ClimaMeter

Understanding Extreme Weather in a Changing Climate


ClimaMeter is an experimental rapid framework for understanding extreme weather events in a changing climate based on looking at similar past weather situations. Find out more here and follow us on X

Climate change increased up to 10% the heavy rain that caused  massive floods in Southern Germany

From June 1st to June 3rd, two consecutive storms led to severe rainfall and flooding in Southern Germany, in the regions of Bavaria and Baden-Wuerttemberg, with more than 150 mm of rainfall in large areas of Bavaria and Baden-Wuerttemberg in 24 hours. This caused several deaths, thousands of evacuations, landslides, dam destructions and travel disruptions. To analyze the drivers of this extreme meteorological event, ClimaMeter conducted a rapid analysis using a methodology based on historical meteorological information from the last 40 years. The researchers compared how similar low depression systems were at the end of the 20th century (1979-2001) and how they are now, in recent decades (2002-2023), when the effect of climate change has become more evident. The analysis also evaluates the contribution of natural phenomena such as El Niño.

ClimaMeter found that depressions akin to those that hit Bavaria are now about 10% wetter than in the past. The analysis shows that climate change played a dominant role in fueling this heavy rainfall episode, while other natural phenomena such as El Niño did not contribute to the event.

Image:  South Germany Floods, source: MDR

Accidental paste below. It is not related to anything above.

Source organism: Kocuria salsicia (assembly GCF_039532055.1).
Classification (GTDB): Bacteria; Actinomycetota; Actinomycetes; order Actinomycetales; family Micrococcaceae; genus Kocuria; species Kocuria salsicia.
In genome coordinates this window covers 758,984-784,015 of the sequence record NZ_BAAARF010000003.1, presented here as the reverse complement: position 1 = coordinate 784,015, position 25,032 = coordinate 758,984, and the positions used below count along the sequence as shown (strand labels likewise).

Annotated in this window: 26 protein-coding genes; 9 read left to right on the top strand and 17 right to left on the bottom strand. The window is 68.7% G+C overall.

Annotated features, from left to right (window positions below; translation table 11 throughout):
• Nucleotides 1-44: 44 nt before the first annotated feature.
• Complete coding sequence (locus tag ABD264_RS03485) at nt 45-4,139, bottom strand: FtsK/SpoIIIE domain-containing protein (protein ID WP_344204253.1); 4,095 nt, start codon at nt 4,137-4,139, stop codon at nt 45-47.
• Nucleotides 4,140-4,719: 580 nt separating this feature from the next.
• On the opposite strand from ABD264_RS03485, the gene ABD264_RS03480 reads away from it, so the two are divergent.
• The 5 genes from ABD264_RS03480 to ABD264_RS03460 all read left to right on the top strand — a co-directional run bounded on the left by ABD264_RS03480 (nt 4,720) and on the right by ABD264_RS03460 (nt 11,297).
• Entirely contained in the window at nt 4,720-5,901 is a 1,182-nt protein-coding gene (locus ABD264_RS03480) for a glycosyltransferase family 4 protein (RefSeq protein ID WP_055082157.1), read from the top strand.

Human-driven climate change exacerbated extreme temperatures in  India Heatwave  

From May 26th to May 29th, northern India and southern Pakistan experienced a severe heatwave, with New Delhi reaching a record temperature of 49.1°C. Over 37 cities recorded temperatures above 45°C, leading to heat-related illness warnings at least 56 casualties, and 25000 suspeted heat stroke cases. There were initial reports of a temperature recording of 53.2°C that were later adjusted due to a faulty sensor. Yet, the heatwave in northern India and southern Pakistan exhibited record-high temperature, ranging from 45.2°C to 49.1°C in different parts of New Delhi. Authorities warned against water wastage due to shortages and cut supplies in some areas, deploying 200 teams to enforce water conservation. New Delhi's power demand hit an all-time high as residents relied on air conditioning and fans to cope with the heat.

ClimaMeter found that heatwaves akin to those that hit northern India and southern Pakistan are now at least 1.5°C more intense. The analysis shows that climate change played an important role in fueling this heatwave, as the contribution of climate natural variability alone cannot explain the temperature increase.

Image: A man takes a shower under water pouring from a pipe along the Yamuna flood plains on a hot summer afternoon in New Delhi on May 29, 2024, amid ongoing heatwave. Arun Sankar/AFP via Getty Images

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